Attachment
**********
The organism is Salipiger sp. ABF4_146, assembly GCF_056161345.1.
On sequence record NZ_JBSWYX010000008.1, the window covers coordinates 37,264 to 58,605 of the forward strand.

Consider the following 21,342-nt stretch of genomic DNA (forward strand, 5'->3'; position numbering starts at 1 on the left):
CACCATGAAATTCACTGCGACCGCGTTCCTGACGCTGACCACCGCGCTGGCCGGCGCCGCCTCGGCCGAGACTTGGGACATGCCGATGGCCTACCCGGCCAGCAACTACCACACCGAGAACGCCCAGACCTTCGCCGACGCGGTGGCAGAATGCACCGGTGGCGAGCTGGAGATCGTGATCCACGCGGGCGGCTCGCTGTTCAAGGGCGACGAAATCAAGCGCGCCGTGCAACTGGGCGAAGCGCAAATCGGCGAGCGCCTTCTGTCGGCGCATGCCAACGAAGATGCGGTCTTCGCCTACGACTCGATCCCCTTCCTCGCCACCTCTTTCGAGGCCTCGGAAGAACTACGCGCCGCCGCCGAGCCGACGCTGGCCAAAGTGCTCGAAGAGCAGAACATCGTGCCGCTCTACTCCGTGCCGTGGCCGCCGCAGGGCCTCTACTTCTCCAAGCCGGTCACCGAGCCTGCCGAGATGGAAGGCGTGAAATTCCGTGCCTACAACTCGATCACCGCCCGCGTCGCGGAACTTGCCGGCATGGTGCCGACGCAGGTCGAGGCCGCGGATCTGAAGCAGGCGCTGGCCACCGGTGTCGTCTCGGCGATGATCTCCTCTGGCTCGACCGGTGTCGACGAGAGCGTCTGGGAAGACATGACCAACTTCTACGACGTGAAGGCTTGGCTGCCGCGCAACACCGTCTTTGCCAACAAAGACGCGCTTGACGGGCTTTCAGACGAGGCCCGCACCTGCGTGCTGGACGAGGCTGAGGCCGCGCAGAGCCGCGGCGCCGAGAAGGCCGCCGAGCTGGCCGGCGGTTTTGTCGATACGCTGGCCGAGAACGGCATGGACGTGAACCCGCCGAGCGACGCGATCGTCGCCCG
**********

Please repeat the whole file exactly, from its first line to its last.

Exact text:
The organism is Salipiger sp. ABF4_146, assembly GCF_056161345.1.
On sequence record NZ_JBSWYX010000008.1, the window covers coordinates 37,264 to 58,605 of the forward strand.

Consider the following 21,342-nt stretch of genomic DNA (forward strand, 5'->3'; position numbering starts at 1 on the left):
CACCATGAAATTCACTGCGACCGCGTTCCTGACGCTGACCACCGCGCTGGCCGGCGCCGCCTCGGCCGAGACTTGGGACATGCCGATGGCCTACCCGGCCAGCAACTACCACACCGAGAACGCCCAGACCTTCGCCGACGCGGTGGCAGAATGCACCGGTGGCGAGCTGGAGATCGTGATCCACGCGGGCGGCTCGCTGTTCAAGGGCGACGAAATCAAGCGCGCCGTGCAACTGGGCGAAGCGCAAATCGGCGAGCGCCTTCTGTCGGCGCATGCCAACGAAGATGCGGTCTTCGCCTACGACTCGATCCCCTTCCTCGCCACCTCTTTCGAGGCCTCGGAAGAACTACGCGCCGCCGCCGAGCCGACGCTGGCCAAAGTGCTCGAAGAGCAGAACATCGTGCCGCTCTACTCCGTGCCGTGGCCGCCGCAGGGCCTCTACTTCTCCAAGCCGGTCACCGAGCCTGCCGAGATGGAAGGCGTGAAATTCCGTGCCTACAACTCGATCACCGCCCGCGTCGCGGAACTTGCCGGCATGGTGCCGACGCAGGTCGAGGCCGCGGATCTGAAGCAGGCGCTGGCCACCGGTGTCGTCTCGGCGATGATCTCCTCTGGCTCGACCGGTGTCGACGAGAGCGTCTGGGAAGACATGACCAACTTCTACGACGTGAAGGCTTGGCTGCCGCGCAACACCGTCTTTGCCAACAAAGACGCGCTTGACGGGCTTTCAGACGAGGCCCGCACCTGCGTGCTGGACGAGGCTGAGGCCGCGCAGAGCCGCGGCGCCGAGAAGGCCGCCGAGCTGGCCGGCGGTTTTGTCGATACGCTGGCCGAGAACGGCATGGACGTGAACCCGCCGAGCGACGCGATCGTCGCCCG